A story running vertically to the right of the page opposite this one is a brazen feel-good story, that of the “golden haired” dog “Wei Wei” (未未), who helped retrieve items from the flood waters.

The positive stories continue in the Beijing Times, like The Beijing News a former national-level newspaper that transferred to the control of the Beijing city leadership last year. The front page of the Beijing Times, it should be noted, is more provocative than that of its Party counterpart, the official Beijing Daily.
The latter, as you can see below, does place news of the revised death toll of 77 in the center of the page, but it is squeezed in among news about increased “stability preservation” ahead of the 18th Party Congress and the resolute action of leaders to increase disaster relief. Crucially, the main headline at center emphasizes that this was a “natural disaster”, or ziran zaihai (自然灾害).

Additionally, an emotional piece of propaganda under the news report at center on the revised death toll calls for remembrance with this opening line: “The list of those who died in the large-scale natural disaster on July 21 has been released. Let us express our profound condolences to our brethren who were lost, and our highest esteem to the heroes who gave their lives!”
The front-page treatment at the Beijing Times is strikingly different. The whole page is dominated by the names of those who died in the recent floods, set off by rectangular boxes. At center, the bold black headline “77 Dead.”

The bold front-page layout is about as far as the Beijing Times deviates from the official playing of the flood story, however. A story on A16 bears the almost comical headline: “That Mountain * That Person * That Dog.” It is like a pointing finger that says: “Don’t look over there at those negative things — look here at all of these positive and uplifting stories.”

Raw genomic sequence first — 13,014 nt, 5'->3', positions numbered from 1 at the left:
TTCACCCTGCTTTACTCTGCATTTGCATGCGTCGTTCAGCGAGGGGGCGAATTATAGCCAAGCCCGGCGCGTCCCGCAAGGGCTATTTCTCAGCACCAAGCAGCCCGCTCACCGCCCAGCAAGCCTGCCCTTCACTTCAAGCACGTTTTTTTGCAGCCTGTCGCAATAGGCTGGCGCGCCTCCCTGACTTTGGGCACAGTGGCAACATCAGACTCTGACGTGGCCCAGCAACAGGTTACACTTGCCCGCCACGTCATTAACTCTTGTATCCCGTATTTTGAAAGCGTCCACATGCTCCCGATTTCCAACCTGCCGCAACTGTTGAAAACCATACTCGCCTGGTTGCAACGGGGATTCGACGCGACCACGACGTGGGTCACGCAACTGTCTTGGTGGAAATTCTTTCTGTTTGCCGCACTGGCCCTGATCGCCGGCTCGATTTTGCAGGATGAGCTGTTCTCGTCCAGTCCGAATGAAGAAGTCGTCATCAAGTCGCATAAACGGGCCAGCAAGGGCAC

On July 21, rainfall in the district of Fangshan approached level not seen in 500 years, resulting in three types of natural disasters, high water levels, flash flooding and mudslides. Economic damage is estimated at 6.1 billion yuan, and 800,000 people were affected.
In this heartless natural disaster, some people lost their homes, others lost their loved ones. Perhaps they have felt despair and terror, but seeing those surging acts of love, their pain will lessen substantially.

The typically daring Southern Metropolis Daily, down in the southern city of Guangzhou, carries nothing whatsoever about the floods on its front page today. The top story is a call by Guangdong’s top leader, Wang Yang (汪洋), for cities in the province to beef up their e-commerce platforms. Coming second is the news that Gu Kailai, the wife of ousted Chongqing leader and prominent “princeling” Bo Xilai, has been formally charged in the murder of British national Neil Heywood.

On Page 2 of the paper, a soft-gloved editorial attempts to push against controls on the flood story, saying that “openness should be the rule, and secrecy the exception.” A second opinion piece bears the headline: “The Number of Dead is Not ‘A Sensitive Issue’“.
News of the adjusted death toll is pushed back to page 6 at Southern Metropolis Daily, buried in the middle of nine pages of advertising. This flood of advertising pages front-loading the newspaper could suggest that other planned reports were pulled and replaced with advertising.
Finally, on page 14, the newspaper runs the full Xinhua News Agency release on the adjusted death toll.
Tomorrow, we can probably anticipate more overwhelming positivity. Black news pages of commemoration, but little or no real exploration.

David Bandurski

CMP Director